Why play with a real life marble when you can put one in a video game? Atari Games asked gamers this way back in 1984 with the release of Marble Madness. Now, Binary Takeover is taking it one step further, asking the inevitable follow-up question: why play with only one? In Lost Marbles, a self-dubbed PC/Mac mash-up of Marble Madness and the classic platformer The Lost Vikings, players steer up to three marbles at a time through a 3D world of increasingly perilous puzzles.
Lost Marbles is a rare case of pure truth in advertising; the story is nothing more and nothing less than what the title suggests. Three marbles, one player, and a finish line waiting just on the other side of danger. Controls are fittingly simple, restricted to directional commands, one special move, and camera angle adjustment, and both movement and mouse sensitivity are blissfully precise. This simplicity in design allows players to direct all their focus (and inevitable puzzler frustration – or as I like to call it, puzzlation) toward the main course, the puzzles.
The pacing of the increase in difficulty and complexity in Lost Marbles is commendably pitch-perfect. Initial stages welcome even the most naïve of newbie gamers with open arms, guiding players step by step through various gameplay elements, including basic controls and level navigation. The learning curve slopes gently up from here, gradually introducing more and more challenging scenarios and amping up the level of dexterity and precision timing necessary in order to move forward. What begins as basically a telekinetic take on golf ends up as a mad scramble through fire and steam and spikes to reach the relative, temporary safety of the other side.
However, if the name of your game is nightmarish challenge, feel free to try hardcore mode. Not only are the puzzles harder, so is the punishment for failure. Death sends you back to the beginning of the previous level, as if the game is saying, “Say, did you cheat last time? Better do it again, just to be sure.” (Insert maniacal laughter here.)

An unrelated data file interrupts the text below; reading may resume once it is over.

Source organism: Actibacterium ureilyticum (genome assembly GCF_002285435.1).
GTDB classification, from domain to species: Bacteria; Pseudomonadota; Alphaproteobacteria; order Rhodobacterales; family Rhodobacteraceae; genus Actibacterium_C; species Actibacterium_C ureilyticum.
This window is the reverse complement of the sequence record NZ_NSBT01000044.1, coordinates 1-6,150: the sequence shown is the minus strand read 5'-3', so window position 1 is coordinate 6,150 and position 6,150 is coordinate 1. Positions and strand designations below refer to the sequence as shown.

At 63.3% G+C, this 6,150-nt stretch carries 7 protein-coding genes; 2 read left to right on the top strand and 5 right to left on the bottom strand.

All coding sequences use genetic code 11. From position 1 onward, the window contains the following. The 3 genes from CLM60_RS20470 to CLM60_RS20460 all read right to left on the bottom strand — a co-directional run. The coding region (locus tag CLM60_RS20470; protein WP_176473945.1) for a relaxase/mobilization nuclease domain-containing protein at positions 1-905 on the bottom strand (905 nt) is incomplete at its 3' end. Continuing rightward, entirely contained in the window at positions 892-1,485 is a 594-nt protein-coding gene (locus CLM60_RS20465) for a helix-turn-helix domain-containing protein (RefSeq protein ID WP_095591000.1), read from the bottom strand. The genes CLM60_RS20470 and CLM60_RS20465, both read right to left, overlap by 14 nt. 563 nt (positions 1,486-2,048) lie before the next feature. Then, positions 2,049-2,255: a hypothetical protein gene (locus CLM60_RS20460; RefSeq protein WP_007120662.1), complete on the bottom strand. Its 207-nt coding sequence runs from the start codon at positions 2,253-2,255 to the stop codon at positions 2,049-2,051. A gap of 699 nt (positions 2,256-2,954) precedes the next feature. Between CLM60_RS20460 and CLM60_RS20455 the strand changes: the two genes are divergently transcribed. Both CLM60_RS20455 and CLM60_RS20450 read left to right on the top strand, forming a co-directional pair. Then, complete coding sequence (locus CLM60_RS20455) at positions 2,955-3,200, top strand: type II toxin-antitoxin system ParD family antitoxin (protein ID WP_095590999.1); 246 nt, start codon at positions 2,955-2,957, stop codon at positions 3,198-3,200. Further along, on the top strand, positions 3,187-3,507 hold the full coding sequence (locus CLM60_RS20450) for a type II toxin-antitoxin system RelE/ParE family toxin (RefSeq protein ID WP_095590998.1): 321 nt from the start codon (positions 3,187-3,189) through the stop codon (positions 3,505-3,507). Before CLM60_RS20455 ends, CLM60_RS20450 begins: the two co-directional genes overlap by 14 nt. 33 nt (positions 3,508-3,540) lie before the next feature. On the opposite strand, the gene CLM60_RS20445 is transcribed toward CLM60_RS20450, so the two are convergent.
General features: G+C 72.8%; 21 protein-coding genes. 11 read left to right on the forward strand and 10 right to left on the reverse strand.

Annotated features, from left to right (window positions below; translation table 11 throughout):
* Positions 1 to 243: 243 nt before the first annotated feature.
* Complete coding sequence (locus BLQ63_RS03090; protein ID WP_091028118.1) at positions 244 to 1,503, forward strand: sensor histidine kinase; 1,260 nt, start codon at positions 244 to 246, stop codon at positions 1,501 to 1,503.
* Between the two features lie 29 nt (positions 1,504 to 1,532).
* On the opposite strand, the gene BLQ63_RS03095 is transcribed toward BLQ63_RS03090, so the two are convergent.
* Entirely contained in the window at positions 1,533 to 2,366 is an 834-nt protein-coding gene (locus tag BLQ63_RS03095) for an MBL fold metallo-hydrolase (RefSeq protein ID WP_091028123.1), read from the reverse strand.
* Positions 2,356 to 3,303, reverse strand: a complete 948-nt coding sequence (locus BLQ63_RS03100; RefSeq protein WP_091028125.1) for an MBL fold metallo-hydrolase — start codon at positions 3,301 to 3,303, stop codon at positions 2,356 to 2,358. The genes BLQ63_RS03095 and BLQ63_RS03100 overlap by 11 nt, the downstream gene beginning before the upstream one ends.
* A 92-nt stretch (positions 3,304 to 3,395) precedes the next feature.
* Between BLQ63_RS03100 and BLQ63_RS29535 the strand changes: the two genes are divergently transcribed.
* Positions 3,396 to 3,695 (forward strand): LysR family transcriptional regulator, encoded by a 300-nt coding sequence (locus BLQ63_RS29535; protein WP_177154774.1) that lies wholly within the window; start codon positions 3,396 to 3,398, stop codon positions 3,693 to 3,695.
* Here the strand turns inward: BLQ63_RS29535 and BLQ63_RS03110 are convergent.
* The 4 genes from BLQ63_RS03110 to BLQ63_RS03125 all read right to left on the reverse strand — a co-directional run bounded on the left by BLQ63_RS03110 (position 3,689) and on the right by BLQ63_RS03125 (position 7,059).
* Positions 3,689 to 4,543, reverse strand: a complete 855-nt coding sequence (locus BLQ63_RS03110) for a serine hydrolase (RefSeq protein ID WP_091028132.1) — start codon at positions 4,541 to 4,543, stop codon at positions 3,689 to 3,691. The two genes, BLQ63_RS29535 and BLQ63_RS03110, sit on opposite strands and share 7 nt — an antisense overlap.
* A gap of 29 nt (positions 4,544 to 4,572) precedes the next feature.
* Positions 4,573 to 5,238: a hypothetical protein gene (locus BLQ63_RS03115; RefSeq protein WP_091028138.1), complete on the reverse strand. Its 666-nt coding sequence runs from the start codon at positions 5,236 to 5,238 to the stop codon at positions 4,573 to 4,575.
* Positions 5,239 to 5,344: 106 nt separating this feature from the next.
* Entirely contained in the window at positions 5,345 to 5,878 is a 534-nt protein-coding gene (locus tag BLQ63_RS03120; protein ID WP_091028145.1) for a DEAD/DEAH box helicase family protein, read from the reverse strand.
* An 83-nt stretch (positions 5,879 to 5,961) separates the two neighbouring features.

The twist of turning a single marble into a trio introduces an interesting element one would not normally expect to see in a game starring inanimate objects as the protagonists: teamwork. Each of the marbles has particular attributes which reflect the materials they are composed of. The steel marble is close to indestructible and can use its inertia to “dash” across short distances; the paper marble is fragile but light, and can crumple up to fit into tight spaces; the rubber marble can leap tall buildings (or at least clear low obstacles) in a single bound. The strengths and weaknesses of each complement one another, allowing the group to accomplish together what none could accomplish alone. Sort of like the Avengers, but shinier and less argumentative.
The look and feel of the game is also pretty comic bookish, including bright colors, exaggerated sound effects, and an overall cartoony feel. The combination of vibrant (if less than dazzling) graphics and a cheery-muzak soundtrack is a definite nod to the retro hits from which the developers drew their inspiration, but with the nice added touch of marble appearance customization and a modern edge. Speaking of edges, words cannot express the gratitude I feel towards Binary Takeover’s art department for the simple joy of clearly defined edges. There are few things worse in a platformer than not being able to see where a ledge ends and a drop begins. Lost Marbles is a much-appreciated departure from this all-too-common issue, and it saved my marbles many a time from unnecessary death.
It may not be the most exciting or groundbreaking game out there; adrenaline junkies will need to look elsewhere for their fix, and the more narratively inclined may find disappointment in the utter lack of any story whatsoever. But for those seeking a nice, solid brainteaser, or even a pleasant time-killer, Lost Marbles just might be the golden ticket.
At the very least, the free demo is worth a look, and those interested in buying have the added bonus of looking forward to free updates with additional content in the future. Both the demo and the full game are available on the official site, and Lost Marbles is also currently up for voting on Steam Greenlight.